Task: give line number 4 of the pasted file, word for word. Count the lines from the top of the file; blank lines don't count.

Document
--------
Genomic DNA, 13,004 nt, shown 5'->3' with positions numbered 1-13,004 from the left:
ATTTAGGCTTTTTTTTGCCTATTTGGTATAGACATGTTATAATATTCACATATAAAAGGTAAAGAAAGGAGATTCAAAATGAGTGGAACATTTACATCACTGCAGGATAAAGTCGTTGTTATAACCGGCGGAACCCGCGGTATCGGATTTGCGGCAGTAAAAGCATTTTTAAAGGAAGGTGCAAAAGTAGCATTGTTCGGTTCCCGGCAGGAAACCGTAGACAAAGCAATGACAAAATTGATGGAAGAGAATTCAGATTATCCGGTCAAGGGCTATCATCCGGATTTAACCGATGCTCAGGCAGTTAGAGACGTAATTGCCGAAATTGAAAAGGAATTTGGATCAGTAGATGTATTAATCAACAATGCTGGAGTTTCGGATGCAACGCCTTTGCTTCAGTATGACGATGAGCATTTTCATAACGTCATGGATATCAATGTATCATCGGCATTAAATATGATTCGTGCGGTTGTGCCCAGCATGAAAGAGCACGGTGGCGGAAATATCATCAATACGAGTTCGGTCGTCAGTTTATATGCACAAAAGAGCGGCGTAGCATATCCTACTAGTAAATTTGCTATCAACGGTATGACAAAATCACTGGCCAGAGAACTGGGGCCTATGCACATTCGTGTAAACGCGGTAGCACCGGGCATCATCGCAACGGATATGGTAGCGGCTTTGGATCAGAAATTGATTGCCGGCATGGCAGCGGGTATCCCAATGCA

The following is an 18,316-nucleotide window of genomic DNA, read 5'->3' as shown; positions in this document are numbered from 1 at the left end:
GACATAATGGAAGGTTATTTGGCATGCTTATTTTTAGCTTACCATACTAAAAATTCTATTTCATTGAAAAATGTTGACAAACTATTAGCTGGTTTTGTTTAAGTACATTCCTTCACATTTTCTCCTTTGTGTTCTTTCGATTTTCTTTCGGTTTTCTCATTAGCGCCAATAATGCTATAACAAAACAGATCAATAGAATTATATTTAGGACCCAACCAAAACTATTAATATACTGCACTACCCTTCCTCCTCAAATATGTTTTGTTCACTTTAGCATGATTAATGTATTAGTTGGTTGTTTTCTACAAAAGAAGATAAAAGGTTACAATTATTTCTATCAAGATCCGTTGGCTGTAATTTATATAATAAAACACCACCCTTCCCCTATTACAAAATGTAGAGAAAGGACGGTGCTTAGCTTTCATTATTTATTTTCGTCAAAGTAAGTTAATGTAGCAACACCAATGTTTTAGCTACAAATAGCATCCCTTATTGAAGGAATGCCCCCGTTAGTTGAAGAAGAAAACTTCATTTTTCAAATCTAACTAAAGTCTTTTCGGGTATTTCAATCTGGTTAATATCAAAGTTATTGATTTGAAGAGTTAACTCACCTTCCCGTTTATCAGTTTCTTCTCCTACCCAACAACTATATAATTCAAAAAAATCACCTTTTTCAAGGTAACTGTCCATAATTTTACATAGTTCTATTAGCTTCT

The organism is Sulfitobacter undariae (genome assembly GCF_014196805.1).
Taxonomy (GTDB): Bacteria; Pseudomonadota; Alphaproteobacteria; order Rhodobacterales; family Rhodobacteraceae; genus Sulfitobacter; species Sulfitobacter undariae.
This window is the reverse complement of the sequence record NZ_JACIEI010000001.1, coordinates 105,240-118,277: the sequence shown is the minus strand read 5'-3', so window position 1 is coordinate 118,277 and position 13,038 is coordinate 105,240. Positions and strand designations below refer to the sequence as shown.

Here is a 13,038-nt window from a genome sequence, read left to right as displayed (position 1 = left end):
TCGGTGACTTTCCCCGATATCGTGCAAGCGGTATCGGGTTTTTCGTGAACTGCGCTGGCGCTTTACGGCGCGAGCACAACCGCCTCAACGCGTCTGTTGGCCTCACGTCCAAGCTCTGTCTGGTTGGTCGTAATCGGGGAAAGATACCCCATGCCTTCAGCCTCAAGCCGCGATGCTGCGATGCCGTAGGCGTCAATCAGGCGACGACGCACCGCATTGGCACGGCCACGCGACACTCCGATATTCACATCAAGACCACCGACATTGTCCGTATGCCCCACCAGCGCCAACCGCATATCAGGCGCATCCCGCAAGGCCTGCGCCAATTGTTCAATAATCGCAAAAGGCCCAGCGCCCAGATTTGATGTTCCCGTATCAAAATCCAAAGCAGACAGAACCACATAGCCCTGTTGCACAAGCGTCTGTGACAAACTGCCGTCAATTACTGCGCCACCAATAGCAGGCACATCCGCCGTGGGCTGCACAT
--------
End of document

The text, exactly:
GACATAATGGAAGGTTATTTGGCATGCTTATTTTTAGCTTACCATACTAAAAATTCTATTTCATTGAAAAATGTTGACAAACTATTAGCTGGTTTTGTTTAAGTACATTCCTTCACATTTTCTCCTTTGTGTTCTTTCGATTTTCTTTCGGTTTTCTCATTAGCGCCAATAATGCTATAACAAAACAGATCAATAGAATTATATTTAGGACCCAACCAAAACTATTAATATACTGCACTACCCTTCCTCCTCAAATATGTTTTGTTCACTTTAGCATGATTAATGTATTAGTTGGTTGTTTTCTACAAAAGAAGATAAAAGGTTACAATTATTTCTATCAAGATCCGTTGGCTGTAATTTATATAATAAAACACCACCCTTCCCCTATTACAAAATGTAGAGAAAGGACGGTGCTTAGCTTTCATTATTTATTTTCGTCAAAGTAAGTTAATGTAGCAACACCAATGTTTTAGCTACAAATAGCATCCCTTATTGAAGGAATGCCCCCGTTAGTTGAAGAAGAAAACTTCATTTTTCAAATCTAACTAAAGTCTTTTCGGGTATTTCAATCTGGTTAATATCAAAGTTATTGATTTGAAGAGTTAACTCACCTTCCCGTTTATCAGTTTCTTCTCCTACCCAACAACTATATAATTCAAAAAAATCACCTTTTTCAAGGTAACTGTCCATAATTTTACATAGTTCTATTAGCTTCT